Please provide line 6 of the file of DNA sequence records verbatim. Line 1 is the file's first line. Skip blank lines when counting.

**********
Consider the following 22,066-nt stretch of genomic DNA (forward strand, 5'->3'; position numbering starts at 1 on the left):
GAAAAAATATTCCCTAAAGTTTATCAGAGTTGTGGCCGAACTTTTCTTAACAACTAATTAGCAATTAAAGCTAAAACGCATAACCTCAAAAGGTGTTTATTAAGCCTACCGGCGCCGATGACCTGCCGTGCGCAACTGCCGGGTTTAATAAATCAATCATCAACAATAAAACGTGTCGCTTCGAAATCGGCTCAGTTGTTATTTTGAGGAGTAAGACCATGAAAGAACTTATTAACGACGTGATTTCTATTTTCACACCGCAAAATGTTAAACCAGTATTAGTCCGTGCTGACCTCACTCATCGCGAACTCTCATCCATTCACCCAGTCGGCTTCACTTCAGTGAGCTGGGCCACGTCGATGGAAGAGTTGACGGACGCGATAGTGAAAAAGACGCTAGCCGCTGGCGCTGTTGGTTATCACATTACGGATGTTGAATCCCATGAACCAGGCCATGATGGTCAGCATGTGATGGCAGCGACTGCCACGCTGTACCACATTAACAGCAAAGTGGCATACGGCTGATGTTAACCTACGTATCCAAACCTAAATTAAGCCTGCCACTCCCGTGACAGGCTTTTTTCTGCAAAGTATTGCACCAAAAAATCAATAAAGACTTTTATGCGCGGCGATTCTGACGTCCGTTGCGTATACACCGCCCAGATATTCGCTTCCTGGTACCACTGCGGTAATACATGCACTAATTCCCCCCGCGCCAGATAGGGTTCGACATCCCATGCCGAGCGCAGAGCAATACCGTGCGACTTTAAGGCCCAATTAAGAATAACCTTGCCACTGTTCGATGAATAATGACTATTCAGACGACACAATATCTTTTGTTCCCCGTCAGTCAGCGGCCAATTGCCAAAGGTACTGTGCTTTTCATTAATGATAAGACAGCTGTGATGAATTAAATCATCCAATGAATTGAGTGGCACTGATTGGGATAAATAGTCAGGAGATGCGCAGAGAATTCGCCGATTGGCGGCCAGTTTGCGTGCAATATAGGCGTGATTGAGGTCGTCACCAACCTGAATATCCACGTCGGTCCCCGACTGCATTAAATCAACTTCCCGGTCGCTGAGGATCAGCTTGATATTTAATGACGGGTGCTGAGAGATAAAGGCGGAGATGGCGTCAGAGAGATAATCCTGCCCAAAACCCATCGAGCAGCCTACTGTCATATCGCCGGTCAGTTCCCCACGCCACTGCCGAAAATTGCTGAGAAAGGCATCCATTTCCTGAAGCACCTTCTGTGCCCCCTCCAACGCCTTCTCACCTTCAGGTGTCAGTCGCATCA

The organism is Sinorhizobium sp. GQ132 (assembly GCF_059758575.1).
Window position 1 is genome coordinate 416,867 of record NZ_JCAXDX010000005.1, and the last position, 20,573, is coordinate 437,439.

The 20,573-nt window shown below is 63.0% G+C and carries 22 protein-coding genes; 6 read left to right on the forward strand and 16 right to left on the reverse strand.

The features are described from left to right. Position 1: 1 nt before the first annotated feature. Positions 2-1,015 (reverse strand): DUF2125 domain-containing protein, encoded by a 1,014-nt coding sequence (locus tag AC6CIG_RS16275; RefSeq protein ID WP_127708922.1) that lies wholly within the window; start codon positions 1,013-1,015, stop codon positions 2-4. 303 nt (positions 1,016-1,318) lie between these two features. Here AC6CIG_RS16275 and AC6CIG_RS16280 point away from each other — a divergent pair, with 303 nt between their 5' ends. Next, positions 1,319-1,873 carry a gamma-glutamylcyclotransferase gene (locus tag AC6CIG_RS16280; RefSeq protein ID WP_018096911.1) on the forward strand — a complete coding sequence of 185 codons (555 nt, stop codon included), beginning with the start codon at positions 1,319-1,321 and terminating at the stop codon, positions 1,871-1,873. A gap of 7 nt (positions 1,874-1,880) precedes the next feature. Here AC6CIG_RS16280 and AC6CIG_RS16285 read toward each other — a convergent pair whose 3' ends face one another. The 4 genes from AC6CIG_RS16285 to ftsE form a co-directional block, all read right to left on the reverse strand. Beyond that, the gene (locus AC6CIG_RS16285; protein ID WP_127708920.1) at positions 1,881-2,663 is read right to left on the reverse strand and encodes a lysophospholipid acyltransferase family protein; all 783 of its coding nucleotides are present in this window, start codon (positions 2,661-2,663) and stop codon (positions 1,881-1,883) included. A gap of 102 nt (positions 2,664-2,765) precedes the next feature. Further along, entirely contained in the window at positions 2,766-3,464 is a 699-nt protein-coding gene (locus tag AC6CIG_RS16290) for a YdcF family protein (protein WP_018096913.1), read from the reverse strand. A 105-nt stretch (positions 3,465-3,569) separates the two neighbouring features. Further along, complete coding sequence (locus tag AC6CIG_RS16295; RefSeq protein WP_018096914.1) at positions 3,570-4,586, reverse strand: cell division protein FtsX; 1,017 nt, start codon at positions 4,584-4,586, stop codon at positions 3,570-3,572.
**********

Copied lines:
The features are described from left to right. Position 1: 1 nt before the first annotated feature. Positions 2-1,015 (reverse strand): DUF2125 domain-containing protein, encoded by a 1,014-nt coding sequence (locus tag AC6CIG_RS16275; RefSeq protein ID WP_127708922.1) that lies wholly within the window; start codon positions 1,013-1,015, stop codon positions 2-4. 303 nt (positions 1,016-1,318) lie between these two features. Here AC6CIG_RS16275 and AC6CIG_RS16280 point away from each other — a divergent pair, with 303 nt between their 5' ends. Next, positions 1,319-1,873 carry a gamma-glutamylcyclotransferase gene (locus tag AC6CIG_RS16280; RefSeq protein ID WP_018096911.1) on the forward strand — a complete coding sequence of 185 codons (555 nt, stop codon included), beginning with the start codon at positions 1,319-1,321 and terminating at the stop codon, positions 1,871-1,873. A gap of 7 nt (positions 1,874-1,880) precedes the next feature. Here AC6CIG_RS16280 and AC6CIG_RS16285 read toward each other — a convergent pair whose 3' ends face one another. The 4 genes from AC6CIG_RS16285 to ftsE form a co-directional block, all read right to left on the reverse strand. Beyond that, the gene (locus AC6CIG_RS16285; protein ID WP_127708920.1) at positions 1,881-2,663 is read right to left on the reverse strand and encodes a lysophospholipid acyltransferase family protein; all 783 of its coding nucleotides are present in this window, start codon (positions 2,661-2,663) and stop codon (positions 1,881-1,883) included. A gap of 102 nt (positions 2,664-2,765) precedes the next feature. Further along, entirely contained in the window at positions 2,766-3,464 is a 699-nt protein-coding gene (locus tag AC6CIG_RS16290) for a YdcF family protein (protein WP_018096913.1), read from the reverse strand. A 105-nt stretch (positions 3,465-3,569) separates the two neighbouring features. Further along, complete coding sequence (locus tag AC6CIG_RS16295; RefSeq protein WP_018096914.1) at positions 3,570-4,586, reverse strand: cell division protein FtsX; 1,017 nt, start codon at positions 4,584-4,586, stop codon at positions 3,570-3,572.